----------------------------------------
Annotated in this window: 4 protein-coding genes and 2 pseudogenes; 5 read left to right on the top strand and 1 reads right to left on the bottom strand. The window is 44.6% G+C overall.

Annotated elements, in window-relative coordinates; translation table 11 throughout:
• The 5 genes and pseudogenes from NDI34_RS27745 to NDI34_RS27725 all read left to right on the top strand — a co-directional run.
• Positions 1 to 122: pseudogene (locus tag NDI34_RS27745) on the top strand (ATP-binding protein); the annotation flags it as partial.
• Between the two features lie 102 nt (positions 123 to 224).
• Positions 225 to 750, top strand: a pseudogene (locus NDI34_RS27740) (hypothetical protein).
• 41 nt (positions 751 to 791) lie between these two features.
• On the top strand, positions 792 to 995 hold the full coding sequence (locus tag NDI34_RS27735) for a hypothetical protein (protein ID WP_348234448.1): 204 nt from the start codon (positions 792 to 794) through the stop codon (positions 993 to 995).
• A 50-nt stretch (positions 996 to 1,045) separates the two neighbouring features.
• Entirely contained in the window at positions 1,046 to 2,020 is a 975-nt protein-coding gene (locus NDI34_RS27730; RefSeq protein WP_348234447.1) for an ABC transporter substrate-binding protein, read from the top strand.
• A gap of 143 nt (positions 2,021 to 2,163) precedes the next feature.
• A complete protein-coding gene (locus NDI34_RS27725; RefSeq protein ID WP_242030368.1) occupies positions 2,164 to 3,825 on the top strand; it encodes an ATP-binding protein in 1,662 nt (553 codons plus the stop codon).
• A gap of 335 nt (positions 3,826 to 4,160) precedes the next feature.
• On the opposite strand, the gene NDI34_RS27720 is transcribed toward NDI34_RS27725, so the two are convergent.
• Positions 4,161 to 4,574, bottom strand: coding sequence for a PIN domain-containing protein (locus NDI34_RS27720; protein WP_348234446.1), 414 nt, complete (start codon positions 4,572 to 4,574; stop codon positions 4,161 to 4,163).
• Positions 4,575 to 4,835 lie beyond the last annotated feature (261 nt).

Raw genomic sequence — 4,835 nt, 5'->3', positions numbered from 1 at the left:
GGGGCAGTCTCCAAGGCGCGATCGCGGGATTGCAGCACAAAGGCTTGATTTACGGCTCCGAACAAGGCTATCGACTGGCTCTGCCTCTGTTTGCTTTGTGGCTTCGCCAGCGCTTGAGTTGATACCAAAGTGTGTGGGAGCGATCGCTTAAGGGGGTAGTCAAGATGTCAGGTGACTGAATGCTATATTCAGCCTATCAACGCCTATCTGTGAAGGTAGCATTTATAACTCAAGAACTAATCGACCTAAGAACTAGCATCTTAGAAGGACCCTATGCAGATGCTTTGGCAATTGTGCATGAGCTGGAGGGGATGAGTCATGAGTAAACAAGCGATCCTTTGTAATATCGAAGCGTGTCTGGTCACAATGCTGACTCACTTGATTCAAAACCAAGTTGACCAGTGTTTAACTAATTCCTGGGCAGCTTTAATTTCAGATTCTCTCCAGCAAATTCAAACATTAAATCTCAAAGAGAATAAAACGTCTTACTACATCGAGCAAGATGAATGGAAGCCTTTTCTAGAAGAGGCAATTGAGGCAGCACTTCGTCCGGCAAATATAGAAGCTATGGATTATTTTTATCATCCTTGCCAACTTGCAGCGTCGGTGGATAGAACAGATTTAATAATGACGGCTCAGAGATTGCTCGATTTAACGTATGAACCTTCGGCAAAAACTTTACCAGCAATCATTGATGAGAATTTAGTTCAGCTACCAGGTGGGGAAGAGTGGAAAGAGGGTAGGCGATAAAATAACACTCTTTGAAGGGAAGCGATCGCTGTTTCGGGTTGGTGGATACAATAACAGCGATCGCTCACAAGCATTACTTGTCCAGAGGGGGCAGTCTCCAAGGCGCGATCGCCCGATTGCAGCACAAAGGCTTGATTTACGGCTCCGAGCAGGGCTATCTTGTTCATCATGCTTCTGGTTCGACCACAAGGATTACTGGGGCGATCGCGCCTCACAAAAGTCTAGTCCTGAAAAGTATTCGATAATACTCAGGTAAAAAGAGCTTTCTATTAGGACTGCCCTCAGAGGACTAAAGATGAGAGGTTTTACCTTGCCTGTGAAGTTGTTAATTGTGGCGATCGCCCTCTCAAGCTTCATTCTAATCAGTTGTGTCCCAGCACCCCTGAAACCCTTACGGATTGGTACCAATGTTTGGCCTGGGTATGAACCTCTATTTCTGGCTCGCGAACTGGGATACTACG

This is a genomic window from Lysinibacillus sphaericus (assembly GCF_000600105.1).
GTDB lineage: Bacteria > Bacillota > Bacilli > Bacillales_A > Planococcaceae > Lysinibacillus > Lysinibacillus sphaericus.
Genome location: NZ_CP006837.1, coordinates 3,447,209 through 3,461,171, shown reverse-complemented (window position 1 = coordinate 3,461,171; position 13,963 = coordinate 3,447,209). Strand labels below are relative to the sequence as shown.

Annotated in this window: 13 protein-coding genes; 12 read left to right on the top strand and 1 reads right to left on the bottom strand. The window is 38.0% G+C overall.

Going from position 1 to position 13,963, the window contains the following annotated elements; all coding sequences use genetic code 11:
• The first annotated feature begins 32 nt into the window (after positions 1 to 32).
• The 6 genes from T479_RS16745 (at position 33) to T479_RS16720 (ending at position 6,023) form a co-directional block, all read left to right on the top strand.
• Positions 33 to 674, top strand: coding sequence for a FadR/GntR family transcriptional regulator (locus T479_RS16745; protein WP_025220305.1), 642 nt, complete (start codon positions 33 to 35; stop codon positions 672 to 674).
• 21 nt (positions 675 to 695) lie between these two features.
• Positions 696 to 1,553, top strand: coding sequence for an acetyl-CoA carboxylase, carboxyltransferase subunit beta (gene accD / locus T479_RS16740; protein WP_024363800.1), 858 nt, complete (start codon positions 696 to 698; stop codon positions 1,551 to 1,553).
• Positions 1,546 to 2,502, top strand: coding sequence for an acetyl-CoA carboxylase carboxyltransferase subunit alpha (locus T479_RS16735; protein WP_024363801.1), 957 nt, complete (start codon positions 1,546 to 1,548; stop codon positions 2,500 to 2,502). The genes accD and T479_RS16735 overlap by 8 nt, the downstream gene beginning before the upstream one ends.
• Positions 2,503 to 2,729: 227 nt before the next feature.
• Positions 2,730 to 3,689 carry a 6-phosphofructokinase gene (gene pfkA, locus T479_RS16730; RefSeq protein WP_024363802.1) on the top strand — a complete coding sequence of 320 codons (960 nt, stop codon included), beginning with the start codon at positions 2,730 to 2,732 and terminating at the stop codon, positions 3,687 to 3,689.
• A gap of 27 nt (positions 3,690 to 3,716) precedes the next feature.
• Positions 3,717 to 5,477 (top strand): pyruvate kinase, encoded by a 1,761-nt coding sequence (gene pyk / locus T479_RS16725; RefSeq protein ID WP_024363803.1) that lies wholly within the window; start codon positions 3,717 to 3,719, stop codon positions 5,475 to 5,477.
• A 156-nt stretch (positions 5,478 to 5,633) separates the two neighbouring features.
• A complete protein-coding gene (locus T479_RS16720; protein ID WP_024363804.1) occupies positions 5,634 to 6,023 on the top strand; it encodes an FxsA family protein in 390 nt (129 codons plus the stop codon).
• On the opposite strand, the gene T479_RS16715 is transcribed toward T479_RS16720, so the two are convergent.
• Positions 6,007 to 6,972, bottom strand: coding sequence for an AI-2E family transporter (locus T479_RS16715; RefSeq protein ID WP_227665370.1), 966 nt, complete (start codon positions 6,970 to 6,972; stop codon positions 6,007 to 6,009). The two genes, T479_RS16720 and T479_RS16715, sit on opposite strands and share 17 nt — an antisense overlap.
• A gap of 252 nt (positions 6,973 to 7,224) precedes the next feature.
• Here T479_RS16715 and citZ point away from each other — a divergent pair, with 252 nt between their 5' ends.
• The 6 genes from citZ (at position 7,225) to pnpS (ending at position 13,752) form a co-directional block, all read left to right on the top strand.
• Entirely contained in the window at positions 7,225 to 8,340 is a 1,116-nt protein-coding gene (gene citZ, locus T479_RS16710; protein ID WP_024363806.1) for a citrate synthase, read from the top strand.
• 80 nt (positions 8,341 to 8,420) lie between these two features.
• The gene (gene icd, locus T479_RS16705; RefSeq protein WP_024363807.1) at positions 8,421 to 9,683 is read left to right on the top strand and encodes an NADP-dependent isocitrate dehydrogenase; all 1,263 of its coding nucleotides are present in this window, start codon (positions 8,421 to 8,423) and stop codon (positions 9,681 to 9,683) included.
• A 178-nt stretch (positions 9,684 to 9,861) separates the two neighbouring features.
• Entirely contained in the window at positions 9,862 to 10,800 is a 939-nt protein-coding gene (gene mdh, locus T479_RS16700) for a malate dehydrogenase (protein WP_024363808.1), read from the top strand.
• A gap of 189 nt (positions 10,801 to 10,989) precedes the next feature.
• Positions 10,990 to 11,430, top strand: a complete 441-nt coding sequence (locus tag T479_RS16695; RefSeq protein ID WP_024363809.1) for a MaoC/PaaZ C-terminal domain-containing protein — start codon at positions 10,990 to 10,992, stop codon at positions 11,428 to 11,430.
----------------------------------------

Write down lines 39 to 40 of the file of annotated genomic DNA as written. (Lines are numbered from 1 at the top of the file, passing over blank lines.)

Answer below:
• Here T479_RS16715 and citZ point away from each other — a divergent pair, with 252 nt between their 5' ends.
• The 6 genes from citZ (at position 7,225) to pnpS (ending at position 13,752) form a co-directional block, all read left to right on the top strand.